Google recently began rolling out a slightly updated look to the contact list on the Duo video calling app. Alongside this fun rearrangement of pixels, there was also a very real, very significant change made: You can now call people that haven't installed or registered with Duo in the past. It works almost exactly like a normal Duo call, including the Knock-Knock feature.
As the video above shows, the Duo app is not installed on the phone, but an incoming call can instantly fly over the screen with a view of the caller's camera. Of course, this also works with audio-only calls. Recipients can answer the call by dragging up on the phone icon, mute their mic or change cameras, and hang up just like a regular Duo call. There is also a persistent notification icon that can bring the call back into view if you hit a button to navigate away while it's still connected.
At the end of the call, users are prompted to install Duo if they're interested in starting video calls of their own. If you look at the bottom of the screenshot below, you'll also notice a message at the bottom that allows you to block a caller from contacting you again.
This is all operating through a feature of Google Play services called App Preview Messaging, which launched alongside Allo back in 2016. App Preview Messaging was made available to some developers through an early-access preview program with the statement that it would open up to all developers of messaging apps, but there's no sign that this has happened yet.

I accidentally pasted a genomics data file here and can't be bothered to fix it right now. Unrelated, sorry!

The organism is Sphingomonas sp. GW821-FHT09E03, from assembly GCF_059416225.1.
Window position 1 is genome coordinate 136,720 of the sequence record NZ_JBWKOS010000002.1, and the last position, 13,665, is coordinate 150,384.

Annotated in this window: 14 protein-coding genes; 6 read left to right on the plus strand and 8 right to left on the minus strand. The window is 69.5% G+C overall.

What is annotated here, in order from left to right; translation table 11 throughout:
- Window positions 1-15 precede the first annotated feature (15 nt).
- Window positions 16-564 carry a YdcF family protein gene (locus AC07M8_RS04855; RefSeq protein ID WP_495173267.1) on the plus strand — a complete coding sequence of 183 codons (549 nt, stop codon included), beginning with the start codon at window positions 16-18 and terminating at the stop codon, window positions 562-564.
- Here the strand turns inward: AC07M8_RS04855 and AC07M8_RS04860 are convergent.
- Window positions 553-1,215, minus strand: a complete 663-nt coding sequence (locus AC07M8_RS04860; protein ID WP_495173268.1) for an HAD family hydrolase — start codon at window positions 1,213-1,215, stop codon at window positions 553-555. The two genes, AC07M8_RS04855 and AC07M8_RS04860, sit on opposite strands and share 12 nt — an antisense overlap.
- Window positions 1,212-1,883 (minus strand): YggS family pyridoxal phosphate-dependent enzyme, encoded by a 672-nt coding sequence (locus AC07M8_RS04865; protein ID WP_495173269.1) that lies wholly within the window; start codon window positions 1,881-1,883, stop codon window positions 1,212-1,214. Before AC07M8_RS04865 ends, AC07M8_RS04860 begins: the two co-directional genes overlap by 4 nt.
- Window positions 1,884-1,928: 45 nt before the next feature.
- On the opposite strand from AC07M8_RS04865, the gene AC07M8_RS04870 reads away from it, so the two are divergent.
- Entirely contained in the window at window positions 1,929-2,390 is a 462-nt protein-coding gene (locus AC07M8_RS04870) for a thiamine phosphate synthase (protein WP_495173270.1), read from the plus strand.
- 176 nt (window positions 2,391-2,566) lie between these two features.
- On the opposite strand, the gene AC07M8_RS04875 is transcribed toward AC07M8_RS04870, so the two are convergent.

As mentioned above, Allo has supported the App Preview Messaging feature since it launched, including two-way communication. Unfortunately, the messaging window that appeared was kinda ugly and looked completely unlike Allo. More recently, the window started looking quite a bit more like Allo. It doesn't let you do most of the things that make Allo interesting, like changing text size by dragging up or down on the send button, and you can't send any attachments or images, but it's enough to give recipients a feeling of what to expect.
The ability to make Duo calls to people without it installed on their end should make it more accessible and reduce the complaints that "none of my friends use it." However, this isn't going to work with everybody on your contact list – iPhones and other non-Android devices are obviously off limits, but there seem to be other criteria that limit who can be reached. Only about a quarter of my legitimate contacts (not counting businesses) are listed. If you see an invite button next to a contact, you're still only going to have the option to send a text message encouraging them to install Duo. All the same, this opens up some more possibilities.
- turdbogis and wgn_luv